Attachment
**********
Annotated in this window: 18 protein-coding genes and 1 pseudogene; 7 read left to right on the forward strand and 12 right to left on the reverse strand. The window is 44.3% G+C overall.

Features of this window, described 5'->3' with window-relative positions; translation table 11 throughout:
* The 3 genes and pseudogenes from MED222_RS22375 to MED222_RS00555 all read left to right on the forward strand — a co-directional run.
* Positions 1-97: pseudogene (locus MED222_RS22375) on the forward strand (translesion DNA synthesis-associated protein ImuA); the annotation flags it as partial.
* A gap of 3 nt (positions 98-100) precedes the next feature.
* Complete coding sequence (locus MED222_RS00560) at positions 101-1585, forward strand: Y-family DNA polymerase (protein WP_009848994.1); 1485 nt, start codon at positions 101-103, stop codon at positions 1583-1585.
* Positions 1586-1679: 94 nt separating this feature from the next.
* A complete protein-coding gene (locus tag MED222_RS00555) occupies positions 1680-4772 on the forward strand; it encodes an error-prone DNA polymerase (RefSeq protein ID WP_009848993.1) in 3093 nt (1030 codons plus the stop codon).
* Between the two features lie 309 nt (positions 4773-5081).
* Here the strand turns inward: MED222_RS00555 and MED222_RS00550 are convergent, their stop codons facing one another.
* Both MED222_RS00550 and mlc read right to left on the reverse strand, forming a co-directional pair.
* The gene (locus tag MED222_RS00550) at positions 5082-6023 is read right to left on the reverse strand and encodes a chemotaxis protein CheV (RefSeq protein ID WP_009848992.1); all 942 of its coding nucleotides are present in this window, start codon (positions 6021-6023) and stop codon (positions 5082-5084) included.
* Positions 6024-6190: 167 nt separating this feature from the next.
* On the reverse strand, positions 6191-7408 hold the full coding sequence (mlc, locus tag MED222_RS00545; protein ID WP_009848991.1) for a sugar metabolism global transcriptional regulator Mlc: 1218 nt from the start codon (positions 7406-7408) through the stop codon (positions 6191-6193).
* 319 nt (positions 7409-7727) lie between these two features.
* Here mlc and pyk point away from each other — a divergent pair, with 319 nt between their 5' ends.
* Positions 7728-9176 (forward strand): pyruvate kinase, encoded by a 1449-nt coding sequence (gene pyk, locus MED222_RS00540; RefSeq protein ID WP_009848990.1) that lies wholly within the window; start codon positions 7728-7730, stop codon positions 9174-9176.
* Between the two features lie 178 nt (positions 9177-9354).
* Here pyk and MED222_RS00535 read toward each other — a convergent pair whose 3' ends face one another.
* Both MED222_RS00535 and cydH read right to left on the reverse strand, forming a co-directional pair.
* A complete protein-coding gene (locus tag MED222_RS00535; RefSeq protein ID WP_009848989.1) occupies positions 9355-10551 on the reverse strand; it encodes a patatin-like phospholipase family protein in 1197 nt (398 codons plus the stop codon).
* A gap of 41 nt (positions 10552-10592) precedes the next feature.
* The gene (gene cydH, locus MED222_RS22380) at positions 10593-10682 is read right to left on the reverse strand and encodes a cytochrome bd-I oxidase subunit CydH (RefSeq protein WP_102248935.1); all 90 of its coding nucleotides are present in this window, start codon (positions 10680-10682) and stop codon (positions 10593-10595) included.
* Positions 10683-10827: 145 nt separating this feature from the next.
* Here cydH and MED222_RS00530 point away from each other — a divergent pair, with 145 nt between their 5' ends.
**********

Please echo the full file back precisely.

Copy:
Annotated in this window: 18 protein-coding genes and 1 pseudogene; 7 read left to right on the forward strand and 12 right to left on the reverse strand. The window is 44.3% G+C overall.

Features of this window, described 5'->3' with window-relative positions; translation table 11 throughout:
* The 3 genes and pseudogenes from MED222_RS22375 to MED222_RS00555 all read left to right on the forward strand — a co-directional run.
* Positions 1-97: pseudogene (locus MED222_RS22375) on the forward strand (translesion DNA synthesis-associated protein ImuA); the annotation flags it as partial.
* A gap of 3 nt (positions 98-100) precedes the next feature.
* Complete coding sequence (locus MED222_RS00560) at positions 101-1585, forward strand: Y-family DNA polymerase (protein WP_009848994.1); 1485 nt, start codon at positions 101-103, stop codon at positions 1583-1585.
* Positions 1586-1679: 94 nt separating this feature from the next.
* A complete protein-coding gene (locus tag MED222_RS00555) occupies positions 1680-4772 on the forward strand; it encodes an error-prone DNA polymerase (RefSeq protein ID WP_009848993.1) in 3093 nt (1030 codons plus the stop codon).
* Between the two features lie 309 nt (positions 4773-5081).
* Here the strand turns inward: MED222_RS00555 and MED222_RS00550 are convergent, their stop codons facing one another.
* Both MED222_RS00550 and mlc read right to left on the reverse strand, forming a co-directional pair.
* The gene (locus tag MED222_RS00550) at positions 5082-6023 is read right to left on the reverse strand and encodes a chemotaxis protein CheV (RefSeq protein ID WP_009848992.1); all 942 of its coding nucleotides are present in this window, start codon (positions 6021-6023) and stop codon (positions 5082-5084) included.
* Positions 6024-6190: 167 nt separating this feature from the next.
* On the reverse strand, positions 6191-7408 hold the full coding sequence (mlc, locus tag MED222_RS00545; protein ID WP_009848991.1) for a sugar metabolism global transcriptional regulator Mlc: 1218 nt from the start codon (positions 7406-7408) through the stop codon (positions 6191-6193).
* 319 nt (positions 7409-7727) lie between these two features.
* Here mlc and pyk point away from each other — a divergent pair, with 319 nt between their 5' ends.
* Positions 7728-9176 (forward strand): pyruvate kinase, encoded by a 1449-nt coding sequence (gene pyk, locus MED222_RS00540; RefSeq protein ID WP_009848990.1) that lies wholly within the window; start codon positions 7728-7730, stop codon positions 9174-9176.
* Between the two features lie 178 nt (positions 9177-9354).
* Here pyk and MED222_RS00535 read toward each other — a convergent pair whose 3' ends face one another.
* Both MED222_RS00535 and cydH read right to left on the reverse strand, forming a co-directional pair.
* A complete protein-coding gene (locus tag MED222_RS00535; RefSeq protein ID WP_009848989.1) occupies positions 9355-10551 on the reverse strand; it encodes a patatin-like phospholipase family protein in 1197 nt (398 codons plus the stop codon).
* A gap of 41 nt (positions 10552-10592) precedes the next feature.
* The gene (gene cydH, locus MED222_RS22380) at positions 10593-10682 is read right to left on the reverse strand and encodes a cytochrome bd-I oxidase subunit CydH (RefSeq protein WP_102248935.1); all 90 of its coding nucleotides are present in this window, start codon (positions 10680-10682) and stop codon (positions 10593-10595) included.
* Positions 10683-10827: 145 nt separating this feature from the next.
* Here cydH and MED222_RS00530 point away from each other — a divergent pair, with 145 nt between their 5' ends.